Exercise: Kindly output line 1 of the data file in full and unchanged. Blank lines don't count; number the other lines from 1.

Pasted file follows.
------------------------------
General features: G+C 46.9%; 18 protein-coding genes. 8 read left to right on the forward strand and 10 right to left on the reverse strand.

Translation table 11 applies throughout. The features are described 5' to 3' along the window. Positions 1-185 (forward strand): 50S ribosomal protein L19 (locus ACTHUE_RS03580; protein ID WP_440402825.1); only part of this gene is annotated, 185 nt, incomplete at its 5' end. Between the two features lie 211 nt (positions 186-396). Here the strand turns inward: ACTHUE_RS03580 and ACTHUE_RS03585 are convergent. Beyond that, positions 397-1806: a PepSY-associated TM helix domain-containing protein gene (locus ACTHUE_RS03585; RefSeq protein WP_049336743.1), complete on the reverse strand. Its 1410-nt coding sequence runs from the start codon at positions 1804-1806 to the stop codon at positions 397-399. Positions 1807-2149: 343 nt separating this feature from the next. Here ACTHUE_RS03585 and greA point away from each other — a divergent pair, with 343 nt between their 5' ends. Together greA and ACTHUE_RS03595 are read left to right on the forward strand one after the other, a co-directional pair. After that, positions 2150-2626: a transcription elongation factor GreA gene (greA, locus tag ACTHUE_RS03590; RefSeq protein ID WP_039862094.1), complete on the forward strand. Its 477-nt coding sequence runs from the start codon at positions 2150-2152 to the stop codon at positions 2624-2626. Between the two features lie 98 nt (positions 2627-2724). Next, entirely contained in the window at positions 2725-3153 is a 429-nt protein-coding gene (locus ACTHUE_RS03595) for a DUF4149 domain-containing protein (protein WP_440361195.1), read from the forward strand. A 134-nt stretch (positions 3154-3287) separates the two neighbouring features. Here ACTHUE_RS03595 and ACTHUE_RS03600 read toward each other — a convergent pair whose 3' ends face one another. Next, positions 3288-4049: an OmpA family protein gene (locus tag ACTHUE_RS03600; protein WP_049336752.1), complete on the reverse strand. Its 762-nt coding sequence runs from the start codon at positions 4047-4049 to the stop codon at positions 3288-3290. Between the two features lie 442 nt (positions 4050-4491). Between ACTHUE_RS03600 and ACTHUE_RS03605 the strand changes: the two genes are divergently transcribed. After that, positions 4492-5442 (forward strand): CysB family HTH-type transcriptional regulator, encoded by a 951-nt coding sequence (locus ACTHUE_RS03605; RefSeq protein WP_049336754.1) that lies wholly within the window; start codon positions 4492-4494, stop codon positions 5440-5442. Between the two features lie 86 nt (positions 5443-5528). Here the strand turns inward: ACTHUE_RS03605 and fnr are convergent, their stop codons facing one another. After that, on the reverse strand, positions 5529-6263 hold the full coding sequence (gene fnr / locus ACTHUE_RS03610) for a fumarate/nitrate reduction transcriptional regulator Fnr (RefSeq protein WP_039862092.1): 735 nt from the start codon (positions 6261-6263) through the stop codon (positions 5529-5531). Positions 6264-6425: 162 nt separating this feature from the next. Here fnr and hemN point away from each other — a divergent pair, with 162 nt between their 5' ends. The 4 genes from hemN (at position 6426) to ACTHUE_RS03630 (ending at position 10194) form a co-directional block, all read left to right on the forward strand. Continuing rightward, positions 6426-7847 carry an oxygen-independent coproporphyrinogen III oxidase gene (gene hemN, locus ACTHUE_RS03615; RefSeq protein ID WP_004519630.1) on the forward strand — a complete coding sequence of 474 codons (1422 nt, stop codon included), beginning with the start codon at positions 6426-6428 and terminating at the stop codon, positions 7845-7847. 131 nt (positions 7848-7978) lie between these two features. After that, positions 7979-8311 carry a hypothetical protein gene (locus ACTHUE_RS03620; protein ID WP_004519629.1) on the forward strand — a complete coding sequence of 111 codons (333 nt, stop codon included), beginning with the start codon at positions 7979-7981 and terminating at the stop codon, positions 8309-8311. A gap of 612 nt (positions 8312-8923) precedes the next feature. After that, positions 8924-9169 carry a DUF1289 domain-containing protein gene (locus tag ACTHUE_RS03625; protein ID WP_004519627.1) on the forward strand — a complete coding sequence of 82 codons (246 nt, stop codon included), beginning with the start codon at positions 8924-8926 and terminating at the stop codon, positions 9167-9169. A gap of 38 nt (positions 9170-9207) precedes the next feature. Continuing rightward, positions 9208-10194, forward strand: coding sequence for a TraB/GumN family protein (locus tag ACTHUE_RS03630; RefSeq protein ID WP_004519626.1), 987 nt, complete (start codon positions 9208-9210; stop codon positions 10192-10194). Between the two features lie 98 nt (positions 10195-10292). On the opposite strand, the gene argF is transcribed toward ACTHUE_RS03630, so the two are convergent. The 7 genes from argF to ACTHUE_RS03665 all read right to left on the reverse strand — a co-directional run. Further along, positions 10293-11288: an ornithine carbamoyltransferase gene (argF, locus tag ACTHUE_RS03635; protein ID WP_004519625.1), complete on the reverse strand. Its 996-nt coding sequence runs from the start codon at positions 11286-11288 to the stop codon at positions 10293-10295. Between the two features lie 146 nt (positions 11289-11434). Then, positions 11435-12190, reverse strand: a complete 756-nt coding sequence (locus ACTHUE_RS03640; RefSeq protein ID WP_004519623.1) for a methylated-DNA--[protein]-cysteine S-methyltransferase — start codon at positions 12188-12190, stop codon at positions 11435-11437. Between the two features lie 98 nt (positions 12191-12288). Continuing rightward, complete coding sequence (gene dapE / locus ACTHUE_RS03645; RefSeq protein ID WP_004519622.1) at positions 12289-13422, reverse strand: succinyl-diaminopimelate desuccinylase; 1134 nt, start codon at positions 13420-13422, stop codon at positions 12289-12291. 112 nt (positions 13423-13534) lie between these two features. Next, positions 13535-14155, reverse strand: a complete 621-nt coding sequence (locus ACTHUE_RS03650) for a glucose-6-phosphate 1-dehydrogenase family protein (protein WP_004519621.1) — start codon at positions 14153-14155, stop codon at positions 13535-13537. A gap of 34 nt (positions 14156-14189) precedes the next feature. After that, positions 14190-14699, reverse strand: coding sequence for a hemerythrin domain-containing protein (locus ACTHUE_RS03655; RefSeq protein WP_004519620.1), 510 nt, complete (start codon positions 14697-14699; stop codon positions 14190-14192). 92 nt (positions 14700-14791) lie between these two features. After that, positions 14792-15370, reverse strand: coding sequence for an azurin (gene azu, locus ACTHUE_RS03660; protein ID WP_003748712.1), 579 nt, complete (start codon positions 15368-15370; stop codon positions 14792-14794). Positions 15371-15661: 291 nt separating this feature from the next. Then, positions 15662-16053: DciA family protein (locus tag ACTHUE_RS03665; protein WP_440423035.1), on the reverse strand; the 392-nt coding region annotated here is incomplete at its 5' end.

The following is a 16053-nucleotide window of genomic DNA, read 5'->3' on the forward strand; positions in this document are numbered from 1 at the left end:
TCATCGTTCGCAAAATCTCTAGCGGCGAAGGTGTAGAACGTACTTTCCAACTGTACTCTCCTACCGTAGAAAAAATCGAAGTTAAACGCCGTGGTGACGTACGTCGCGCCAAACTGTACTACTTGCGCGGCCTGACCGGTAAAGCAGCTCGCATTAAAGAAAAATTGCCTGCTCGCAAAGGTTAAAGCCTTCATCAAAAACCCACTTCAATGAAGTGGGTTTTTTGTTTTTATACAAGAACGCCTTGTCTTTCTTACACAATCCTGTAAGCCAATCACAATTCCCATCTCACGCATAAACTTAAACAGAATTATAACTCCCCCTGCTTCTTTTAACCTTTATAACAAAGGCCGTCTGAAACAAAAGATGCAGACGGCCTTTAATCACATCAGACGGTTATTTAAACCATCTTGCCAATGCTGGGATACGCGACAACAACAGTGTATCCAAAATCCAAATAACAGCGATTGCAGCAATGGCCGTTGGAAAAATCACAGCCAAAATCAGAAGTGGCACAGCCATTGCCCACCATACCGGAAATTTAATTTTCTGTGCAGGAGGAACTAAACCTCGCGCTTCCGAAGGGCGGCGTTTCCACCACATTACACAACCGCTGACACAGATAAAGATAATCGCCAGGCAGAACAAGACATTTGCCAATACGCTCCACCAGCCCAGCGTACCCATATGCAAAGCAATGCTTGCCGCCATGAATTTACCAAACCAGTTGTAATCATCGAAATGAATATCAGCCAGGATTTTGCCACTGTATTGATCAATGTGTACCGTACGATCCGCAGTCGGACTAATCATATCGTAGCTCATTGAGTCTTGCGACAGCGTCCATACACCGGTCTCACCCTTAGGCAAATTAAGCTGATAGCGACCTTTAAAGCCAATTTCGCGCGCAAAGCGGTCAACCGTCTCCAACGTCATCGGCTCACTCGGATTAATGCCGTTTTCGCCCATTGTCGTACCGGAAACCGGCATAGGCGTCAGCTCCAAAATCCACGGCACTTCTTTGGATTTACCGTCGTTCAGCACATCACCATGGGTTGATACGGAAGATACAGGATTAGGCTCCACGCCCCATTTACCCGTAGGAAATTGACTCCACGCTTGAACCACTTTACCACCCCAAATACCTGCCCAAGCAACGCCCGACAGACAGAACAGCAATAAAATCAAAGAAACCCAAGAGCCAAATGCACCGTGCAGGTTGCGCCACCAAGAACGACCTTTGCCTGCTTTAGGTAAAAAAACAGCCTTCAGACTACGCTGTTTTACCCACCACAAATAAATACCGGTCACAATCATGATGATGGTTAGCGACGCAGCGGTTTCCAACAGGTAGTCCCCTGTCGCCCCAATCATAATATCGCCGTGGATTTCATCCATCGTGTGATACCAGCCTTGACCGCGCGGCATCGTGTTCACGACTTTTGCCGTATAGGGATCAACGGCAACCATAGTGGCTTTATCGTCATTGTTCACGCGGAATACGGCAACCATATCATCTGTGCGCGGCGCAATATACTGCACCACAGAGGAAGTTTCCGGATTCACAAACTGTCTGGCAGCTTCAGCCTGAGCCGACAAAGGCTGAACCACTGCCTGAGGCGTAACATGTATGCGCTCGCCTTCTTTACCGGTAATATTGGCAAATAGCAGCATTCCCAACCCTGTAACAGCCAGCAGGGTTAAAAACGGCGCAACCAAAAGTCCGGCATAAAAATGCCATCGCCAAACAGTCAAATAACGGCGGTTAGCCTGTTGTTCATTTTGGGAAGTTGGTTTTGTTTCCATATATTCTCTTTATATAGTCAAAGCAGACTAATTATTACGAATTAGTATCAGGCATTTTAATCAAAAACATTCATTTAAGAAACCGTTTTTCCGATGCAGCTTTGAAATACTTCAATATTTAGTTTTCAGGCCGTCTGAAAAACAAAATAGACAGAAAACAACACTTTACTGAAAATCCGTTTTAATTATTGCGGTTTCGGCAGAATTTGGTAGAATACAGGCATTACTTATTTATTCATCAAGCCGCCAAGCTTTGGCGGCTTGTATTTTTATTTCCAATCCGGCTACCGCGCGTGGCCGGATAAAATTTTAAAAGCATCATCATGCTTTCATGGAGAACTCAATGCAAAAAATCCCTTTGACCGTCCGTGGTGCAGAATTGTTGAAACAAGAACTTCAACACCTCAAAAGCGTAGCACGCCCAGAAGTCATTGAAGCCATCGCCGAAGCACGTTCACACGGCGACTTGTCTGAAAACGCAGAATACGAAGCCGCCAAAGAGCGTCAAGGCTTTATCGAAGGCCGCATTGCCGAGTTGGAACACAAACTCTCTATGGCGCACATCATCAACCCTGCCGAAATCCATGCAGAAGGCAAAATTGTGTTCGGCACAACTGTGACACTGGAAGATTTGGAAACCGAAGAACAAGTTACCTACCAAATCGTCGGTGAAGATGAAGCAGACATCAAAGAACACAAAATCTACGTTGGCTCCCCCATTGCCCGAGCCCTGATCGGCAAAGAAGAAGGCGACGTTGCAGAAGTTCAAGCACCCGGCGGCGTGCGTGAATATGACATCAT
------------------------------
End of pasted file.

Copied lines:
General features: G+C 46.9%; 18 protein-coding genes. 8 read left to right on the forward strand and 10 right to left on the reverse strand.